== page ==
What makes Microsoft’s new data centre so special?
This month saw the launch of something that could revolutionise the way we store and use data for our managed IT services, Project Natick is Microsoft’s new deep sea data centre which has been sunk off the coast of the Orkney Islands. The data centre, which is the second of its kind is both an innovation in the way we store data and green tech. With increasing reliance on cloud services and our addiction to the storage of our data, we’ve gone from needing floppy disks to terabytes of data capacity each. The temptation to save data “just in case” has made us digital hoarders and our digital cupboards are rapidly filling up!
Enter, Project Natick! With an initial lifecycle of five years, it will be sunk near the Orkneys and powered using renewable energy sources from the islands themselves. Data centres typically generate a lot of heat and using the sea to cool the equipment inside this data centre, Microsoft hopes, will save on energy by using the coolness of the seas around the Orkneys. The centre, which looks a bit like an oil tanker will be almost impossible to repair during its five-year lifespan, but since typically much of the hardware in data centres and cloud servers such as this is updated after this time period, this may make warranty costs somewhat higher but since cost savings are achieved elsewhere, there are advantages.
The timeframes and manufacturing are different for this project against a typical land-based data centre. Rather than a construction project, the centre, which is deliberately the size of a shipping container is manufactured. It is then easily transportable, in this case, loaded on to a truck in France and then by ferry to the UK and another ferry to Orkney. The deployment time means that money doesn’t have to be found as far in advance as it can be manufactured, fitted out and deployed in a relatively short timescale. A data centre on land could take 18 months to two years to build but this model could be held in stock and have a deployment schedule as short as 90 days, cutting costs and increasing flexibility.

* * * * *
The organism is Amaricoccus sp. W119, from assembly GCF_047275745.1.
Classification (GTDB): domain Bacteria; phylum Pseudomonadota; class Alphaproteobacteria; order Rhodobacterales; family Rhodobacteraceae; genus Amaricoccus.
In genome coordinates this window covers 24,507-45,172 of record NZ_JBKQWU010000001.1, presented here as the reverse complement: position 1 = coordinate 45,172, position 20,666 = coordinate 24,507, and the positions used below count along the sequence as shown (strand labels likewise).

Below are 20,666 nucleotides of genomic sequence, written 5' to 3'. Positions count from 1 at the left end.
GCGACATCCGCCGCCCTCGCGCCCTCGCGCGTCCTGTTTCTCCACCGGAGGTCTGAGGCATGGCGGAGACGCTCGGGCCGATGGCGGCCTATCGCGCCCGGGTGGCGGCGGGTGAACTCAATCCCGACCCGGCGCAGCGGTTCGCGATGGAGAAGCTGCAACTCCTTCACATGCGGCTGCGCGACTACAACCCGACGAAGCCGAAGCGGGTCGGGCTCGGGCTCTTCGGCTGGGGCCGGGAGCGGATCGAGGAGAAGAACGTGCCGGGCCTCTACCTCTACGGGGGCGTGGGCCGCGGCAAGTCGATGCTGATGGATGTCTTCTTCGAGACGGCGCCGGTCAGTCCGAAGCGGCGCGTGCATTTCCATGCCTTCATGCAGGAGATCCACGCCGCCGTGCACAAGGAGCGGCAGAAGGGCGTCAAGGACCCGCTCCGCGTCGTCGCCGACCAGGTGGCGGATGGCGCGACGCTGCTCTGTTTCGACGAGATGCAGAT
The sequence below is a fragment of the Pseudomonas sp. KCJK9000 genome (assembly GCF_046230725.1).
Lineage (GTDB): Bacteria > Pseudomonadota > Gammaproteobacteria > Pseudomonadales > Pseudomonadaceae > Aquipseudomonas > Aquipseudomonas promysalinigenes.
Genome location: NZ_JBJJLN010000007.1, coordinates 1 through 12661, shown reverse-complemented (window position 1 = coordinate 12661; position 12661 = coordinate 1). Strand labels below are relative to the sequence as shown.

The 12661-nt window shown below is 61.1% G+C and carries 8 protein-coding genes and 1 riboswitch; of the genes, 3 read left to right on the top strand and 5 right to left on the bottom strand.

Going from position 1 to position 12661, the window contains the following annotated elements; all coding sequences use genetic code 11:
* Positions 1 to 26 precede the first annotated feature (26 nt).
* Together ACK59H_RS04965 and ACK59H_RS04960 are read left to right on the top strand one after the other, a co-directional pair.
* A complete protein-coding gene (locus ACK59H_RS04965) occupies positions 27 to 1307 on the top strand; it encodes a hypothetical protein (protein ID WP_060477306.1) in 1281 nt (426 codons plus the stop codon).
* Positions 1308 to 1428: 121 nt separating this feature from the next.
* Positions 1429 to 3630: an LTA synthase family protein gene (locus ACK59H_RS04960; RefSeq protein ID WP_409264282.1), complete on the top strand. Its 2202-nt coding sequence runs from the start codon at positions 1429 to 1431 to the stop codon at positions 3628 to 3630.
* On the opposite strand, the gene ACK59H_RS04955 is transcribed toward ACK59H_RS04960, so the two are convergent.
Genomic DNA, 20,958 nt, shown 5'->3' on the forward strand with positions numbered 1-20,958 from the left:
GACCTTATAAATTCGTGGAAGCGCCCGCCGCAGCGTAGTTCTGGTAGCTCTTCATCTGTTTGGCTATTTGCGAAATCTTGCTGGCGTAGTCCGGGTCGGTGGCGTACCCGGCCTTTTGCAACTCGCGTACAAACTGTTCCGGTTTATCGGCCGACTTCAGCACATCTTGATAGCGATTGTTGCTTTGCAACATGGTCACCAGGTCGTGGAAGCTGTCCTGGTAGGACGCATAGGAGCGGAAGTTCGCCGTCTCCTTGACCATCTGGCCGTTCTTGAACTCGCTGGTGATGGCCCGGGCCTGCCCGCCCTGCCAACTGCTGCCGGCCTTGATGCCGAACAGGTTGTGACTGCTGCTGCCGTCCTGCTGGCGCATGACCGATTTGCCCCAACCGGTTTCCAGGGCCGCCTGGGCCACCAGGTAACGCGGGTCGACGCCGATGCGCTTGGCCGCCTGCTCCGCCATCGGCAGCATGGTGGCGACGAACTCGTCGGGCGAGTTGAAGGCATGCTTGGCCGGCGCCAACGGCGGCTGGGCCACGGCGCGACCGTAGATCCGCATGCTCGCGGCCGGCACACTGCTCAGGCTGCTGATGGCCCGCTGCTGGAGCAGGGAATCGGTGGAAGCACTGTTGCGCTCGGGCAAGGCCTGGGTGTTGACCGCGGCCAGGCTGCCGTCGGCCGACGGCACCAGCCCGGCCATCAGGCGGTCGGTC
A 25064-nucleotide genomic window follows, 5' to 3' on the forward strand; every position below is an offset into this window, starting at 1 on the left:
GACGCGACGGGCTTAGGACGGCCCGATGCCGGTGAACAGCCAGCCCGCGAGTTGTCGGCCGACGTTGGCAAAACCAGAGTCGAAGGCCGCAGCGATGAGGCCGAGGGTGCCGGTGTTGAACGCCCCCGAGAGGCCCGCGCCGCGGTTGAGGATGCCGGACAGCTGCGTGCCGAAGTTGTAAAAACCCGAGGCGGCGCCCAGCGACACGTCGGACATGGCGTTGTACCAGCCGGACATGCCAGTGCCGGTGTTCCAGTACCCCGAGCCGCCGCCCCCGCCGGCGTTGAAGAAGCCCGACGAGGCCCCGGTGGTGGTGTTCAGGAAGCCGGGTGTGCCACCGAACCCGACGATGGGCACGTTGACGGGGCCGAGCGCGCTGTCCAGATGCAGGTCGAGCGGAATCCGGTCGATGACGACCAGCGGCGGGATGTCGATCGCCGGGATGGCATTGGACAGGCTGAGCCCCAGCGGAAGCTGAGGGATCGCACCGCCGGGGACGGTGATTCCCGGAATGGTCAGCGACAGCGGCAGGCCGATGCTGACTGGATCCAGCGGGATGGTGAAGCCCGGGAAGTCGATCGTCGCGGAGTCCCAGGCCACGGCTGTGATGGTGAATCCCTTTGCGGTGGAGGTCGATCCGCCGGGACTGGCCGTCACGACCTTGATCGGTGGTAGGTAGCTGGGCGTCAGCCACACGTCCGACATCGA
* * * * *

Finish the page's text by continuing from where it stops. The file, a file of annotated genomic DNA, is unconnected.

Of course, this currently is only one data centre, which is tiny compared with the huge centres that process most of the world’s information, it has only 12 server racks and room for five million movies, which is a drop in the ocean. The eventual aim is to sink clusters of centres which will serve much larger populations, especially considering that 50% of the world’s population is based within 120 miles of coastline, bring the possibility of multiple modules possibly around a hub which could store large amounts of data and serve much larger areas. Of course, the green credentials of the project are pretty attractive, using renewable energy and using sea water to cool means that environmental impact is much less than land-based centres. There is also the possibility that centres may be able to generate their own power using tidal energy, which is a reliable, predictable energy generator which could be used as a backup. This, in turn, would mean there was no need for a backup generator and batteries. This could be a solution for many locations in the developing world where tapping into a country or city’s electricity grid and water supply are not options, you also have lower costs associated with producing it and staffing it too. So, bringing better technology to developing countries is just one of the many possibilities raised by this development.
So, over the next few years, we can expect to see more exploration of the possibilities around undersea data centres and Microsoft hopes it will revolutionise the way cloud services are launched in coastal areas.
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